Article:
Wat Jong Klang and Wat Jong Kham are reflected in the serene waters of Jong Kham Lake, in the heart of town. Their striking white chedis (stupas) and dark teak viharn (assembly hall) reflect Burmese influence. Wat Jong Klang was constructed from 1867 to 1871 as an offering to Burmese monks who made the long journey here for the funeral of Wat Jong Kham's abbot. Inside are a series of folk-style glass paintings depicting the Buddha's life and a small collection of dusty Burmese wood carvings and dolls. The older Wat Jong Kham (ca. 1827) was built by King Singhanat Rajah and his queen, and is distinguished by gold-leaf columns supporting its viharn. Don't miss the colorful Burmese-style donation boxes; they're like musical arcade games with spinning discs and cups to drop your change in, only the end result is not "game over" but "make merit."
Wat Phra That Doi Kong Mu (also known as Wat Plai Doi) dominates the western hillside above the town, particularly at night when the strings of lights rimming its two Mon pagodas are silhouetted against the dark forest. The oldest part (ca. 1860) of this compound was constructed by King Singhanat Rajah, and a 15-minute climb up its naga (snake) staircase rewards one with grand views of the mist-shrouded valley, blooming pink cassia trees, and Jong Kham Lake below. Below Wat Phra That Doi Kong Mu, there's a 12m-long (39-ft.) Reclining Buddha in Wat Phra Non.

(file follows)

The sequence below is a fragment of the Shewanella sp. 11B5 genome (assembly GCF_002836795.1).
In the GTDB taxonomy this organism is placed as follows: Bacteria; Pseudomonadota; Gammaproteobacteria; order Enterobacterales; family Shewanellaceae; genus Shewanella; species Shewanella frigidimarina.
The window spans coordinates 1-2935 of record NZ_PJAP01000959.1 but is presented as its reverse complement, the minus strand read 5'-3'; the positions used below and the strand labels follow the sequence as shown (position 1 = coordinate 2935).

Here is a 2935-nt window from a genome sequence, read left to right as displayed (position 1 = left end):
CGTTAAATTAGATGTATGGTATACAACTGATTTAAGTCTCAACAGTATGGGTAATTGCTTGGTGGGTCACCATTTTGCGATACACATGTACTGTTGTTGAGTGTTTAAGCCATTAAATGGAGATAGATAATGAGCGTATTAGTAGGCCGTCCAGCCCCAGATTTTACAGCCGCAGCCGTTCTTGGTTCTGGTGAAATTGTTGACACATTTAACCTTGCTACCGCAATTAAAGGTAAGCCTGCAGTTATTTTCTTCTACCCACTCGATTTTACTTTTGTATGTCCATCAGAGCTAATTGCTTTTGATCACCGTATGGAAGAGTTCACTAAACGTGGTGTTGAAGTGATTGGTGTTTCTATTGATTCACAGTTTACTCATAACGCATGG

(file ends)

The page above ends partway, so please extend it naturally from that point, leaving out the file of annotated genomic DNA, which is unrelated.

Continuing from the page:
For everything from short one-day treks to multi-day journeys in the region, Nature Walks (www.naturewalksthai-myanmar.com; tel 089552-6899) is the best outfitter in town. Mr. Chan, a native of Mae Hong Son, is an encyclopedia on the region’s flora and fauna and he has a solid relationship with the region’s hill-tribes. Some tours include village home stays.
There are three Padaung villages close to Mae Hong Son populated by the famed "long-neck Karen" people, so called because their women wear layers of brass rings around their necks, constantly adding to them to give the appearance of elongated necks. However, visits to these villages tend to upset sensitive souls when they see the plight of these people who have been driven out of their homeland (Myanmar) and are treated like zoo exhibits by their neighbors (Thailand). If you must go, Rose Garden Tours includes village visits in its all-day tours or can arrange special half-day trips. Nai Soi village is about 35km (22 miles) northwest of town and easily reached by car or minivan (entrance is 250B), and Nam Phiang Din village is accessible by boat for 750B (including entrance fee to the village). Unfortunately, these fees do not filter down to the villagers, who receive little more than a plate of rice for smiling at the cameras.
Note: This information was accurate when it was published, but can change without notice. Please be sure to confirm all rates and details directly with the companies in question before planning your trip.